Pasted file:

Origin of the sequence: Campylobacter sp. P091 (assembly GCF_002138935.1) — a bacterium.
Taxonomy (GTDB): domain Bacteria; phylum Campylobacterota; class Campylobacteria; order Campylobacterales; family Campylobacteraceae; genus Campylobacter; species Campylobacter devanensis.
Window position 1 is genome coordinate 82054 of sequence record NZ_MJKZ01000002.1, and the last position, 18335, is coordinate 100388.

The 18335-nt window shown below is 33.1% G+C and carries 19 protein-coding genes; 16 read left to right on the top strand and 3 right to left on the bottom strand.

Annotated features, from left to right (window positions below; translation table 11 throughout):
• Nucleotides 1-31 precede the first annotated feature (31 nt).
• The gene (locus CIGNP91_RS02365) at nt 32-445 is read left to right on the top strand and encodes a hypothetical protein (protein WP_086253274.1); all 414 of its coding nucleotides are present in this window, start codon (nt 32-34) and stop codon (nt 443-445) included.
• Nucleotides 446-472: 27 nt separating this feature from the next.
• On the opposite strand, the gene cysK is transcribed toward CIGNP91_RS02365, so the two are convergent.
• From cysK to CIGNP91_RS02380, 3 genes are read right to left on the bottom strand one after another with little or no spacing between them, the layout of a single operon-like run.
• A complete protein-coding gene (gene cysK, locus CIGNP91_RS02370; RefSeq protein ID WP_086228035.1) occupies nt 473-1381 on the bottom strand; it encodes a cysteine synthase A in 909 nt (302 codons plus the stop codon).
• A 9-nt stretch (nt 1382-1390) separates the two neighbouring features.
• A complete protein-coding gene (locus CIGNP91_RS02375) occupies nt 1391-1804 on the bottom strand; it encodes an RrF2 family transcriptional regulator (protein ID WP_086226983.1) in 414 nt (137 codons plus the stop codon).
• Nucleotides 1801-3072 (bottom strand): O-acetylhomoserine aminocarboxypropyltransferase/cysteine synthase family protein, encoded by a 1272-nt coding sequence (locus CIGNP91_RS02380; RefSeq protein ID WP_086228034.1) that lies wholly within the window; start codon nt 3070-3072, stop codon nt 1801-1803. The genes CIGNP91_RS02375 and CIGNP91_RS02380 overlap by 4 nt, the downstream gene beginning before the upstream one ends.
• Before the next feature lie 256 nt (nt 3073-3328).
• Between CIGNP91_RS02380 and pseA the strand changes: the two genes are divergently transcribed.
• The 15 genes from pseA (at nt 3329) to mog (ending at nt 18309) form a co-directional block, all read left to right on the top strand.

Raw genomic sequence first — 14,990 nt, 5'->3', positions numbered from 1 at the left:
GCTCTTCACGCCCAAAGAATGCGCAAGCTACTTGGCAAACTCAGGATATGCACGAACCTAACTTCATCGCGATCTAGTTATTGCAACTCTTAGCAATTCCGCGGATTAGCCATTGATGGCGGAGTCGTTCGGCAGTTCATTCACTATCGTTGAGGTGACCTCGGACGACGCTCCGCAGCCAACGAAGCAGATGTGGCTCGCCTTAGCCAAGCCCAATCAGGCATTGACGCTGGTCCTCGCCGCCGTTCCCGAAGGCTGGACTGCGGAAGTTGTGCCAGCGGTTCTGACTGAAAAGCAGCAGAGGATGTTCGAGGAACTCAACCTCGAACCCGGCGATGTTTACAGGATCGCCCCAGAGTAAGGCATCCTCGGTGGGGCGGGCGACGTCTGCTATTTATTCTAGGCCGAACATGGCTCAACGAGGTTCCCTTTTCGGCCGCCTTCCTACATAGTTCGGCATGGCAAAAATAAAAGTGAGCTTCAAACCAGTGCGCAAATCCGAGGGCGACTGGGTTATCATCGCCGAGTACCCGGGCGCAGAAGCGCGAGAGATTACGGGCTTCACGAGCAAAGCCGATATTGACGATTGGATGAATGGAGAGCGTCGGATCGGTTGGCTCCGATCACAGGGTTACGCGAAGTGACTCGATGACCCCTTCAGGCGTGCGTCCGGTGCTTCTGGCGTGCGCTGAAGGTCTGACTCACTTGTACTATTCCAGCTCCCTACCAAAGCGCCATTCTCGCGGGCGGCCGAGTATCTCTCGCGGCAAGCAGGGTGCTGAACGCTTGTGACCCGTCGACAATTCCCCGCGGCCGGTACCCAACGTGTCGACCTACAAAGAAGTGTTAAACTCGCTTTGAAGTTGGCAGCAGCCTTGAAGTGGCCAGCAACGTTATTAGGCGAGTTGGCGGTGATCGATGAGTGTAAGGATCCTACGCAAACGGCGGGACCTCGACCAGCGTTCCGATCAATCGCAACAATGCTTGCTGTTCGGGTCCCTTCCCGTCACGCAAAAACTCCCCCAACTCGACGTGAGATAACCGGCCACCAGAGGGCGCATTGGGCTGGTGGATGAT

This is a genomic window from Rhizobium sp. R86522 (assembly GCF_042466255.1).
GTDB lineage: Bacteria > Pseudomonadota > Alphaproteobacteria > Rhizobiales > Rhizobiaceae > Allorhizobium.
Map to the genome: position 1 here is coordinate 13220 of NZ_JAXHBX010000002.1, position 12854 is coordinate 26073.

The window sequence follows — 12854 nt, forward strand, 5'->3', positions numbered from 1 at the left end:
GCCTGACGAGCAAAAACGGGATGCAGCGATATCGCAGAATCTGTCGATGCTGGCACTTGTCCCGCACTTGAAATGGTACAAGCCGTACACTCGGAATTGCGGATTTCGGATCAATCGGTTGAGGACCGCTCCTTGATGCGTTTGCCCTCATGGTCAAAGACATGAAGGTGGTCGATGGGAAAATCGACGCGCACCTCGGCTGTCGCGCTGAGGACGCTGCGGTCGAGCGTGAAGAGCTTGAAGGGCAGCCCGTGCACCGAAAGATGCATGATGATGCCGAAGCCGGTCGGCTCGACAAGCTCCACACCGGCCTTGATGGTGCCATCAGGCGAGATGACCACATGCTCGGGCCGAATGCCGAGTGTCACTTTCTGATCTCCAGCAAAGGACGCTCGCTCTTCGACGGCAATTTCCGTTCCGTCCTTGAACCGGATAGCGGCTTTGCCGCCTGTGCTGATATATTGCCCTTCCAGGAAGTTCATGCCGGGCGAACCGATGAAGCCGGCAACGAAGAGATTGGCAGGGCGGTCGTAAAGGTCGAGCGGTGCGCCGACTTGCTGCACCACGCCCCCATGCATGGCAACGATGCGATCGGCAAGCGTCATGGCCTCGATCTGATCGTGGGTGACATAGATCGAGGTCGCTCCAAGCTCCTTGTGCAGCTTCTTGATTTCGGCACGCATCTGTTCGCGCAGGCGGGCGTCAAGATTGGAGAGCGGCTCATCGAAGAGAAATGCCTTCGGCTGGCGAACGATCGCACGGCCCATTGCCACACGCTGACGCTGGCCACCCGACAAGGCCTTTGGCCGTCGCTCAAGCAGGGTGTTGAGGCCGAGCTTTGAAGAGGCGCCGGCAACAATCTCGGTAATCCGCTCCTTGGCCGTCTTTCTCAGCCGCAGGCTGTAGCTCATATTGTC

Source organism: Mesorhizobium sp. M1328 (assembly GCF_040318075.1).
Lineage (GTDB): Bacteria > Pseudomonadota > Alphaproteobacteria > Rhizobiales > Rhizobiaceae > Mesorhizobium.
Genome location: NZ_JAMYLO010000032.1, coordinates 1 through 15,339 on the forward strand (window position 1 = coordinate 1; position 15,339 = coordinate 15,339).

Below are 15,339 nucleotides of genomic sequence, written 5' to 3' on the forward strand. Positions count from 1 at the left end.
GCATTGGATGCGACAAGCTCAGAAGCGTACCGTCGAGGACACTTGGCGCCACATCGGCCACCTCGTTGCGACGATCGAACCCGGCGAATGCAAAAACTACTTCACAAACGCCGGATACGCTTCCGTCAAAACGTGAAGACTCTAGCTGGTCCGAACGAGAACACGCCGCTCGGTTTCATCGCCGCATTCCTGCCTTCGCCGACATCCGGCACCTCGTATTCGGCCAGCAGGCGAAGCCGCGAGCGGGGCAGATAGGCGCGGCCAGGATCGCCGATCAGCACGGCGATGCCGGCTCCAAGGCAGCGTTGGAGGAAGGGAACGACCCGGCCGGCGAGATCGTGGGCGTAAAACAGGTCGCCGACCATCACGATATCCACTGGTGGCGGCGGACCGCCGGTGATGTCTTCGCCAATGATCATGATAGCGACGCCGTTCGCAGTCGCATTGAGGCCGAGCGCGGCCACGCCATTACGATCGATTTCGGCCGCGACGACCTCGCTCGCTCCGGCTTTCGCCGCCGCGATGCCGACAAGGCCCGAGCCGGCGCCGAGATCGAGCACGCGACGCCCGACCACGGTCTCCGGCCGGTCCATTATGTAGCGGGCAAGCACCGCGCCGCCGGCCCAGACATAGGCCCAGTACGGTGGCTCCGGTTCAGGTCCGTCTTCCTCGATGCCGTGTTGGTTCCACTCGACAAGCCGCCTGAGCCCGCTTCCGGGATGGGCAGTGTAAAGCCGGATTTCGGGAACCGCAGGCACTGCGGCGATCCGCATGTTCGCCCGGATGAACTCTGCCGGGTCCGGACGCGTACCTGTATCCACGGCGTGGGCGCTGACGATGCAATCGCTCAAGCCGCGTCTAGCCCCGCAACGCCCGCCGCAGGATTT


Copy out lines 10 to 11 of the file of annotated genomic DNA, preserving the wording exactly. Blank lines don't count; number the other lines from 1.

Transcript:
• From cysK to CIGNP91_RS02380, 3 genes are read right to left on the bottom strand one after another with little or no spacing between them, the layout of a single operon-like run.
• A complete protein-coding gene (gene cysK, locus CIGNP91_RS02370; RefSeq protein ID WP_086228035.1) occupies nt 473-1381 on the bottom strand; it encodes a cysteine synthase A in 909 nt (302 codons plus the stop codon).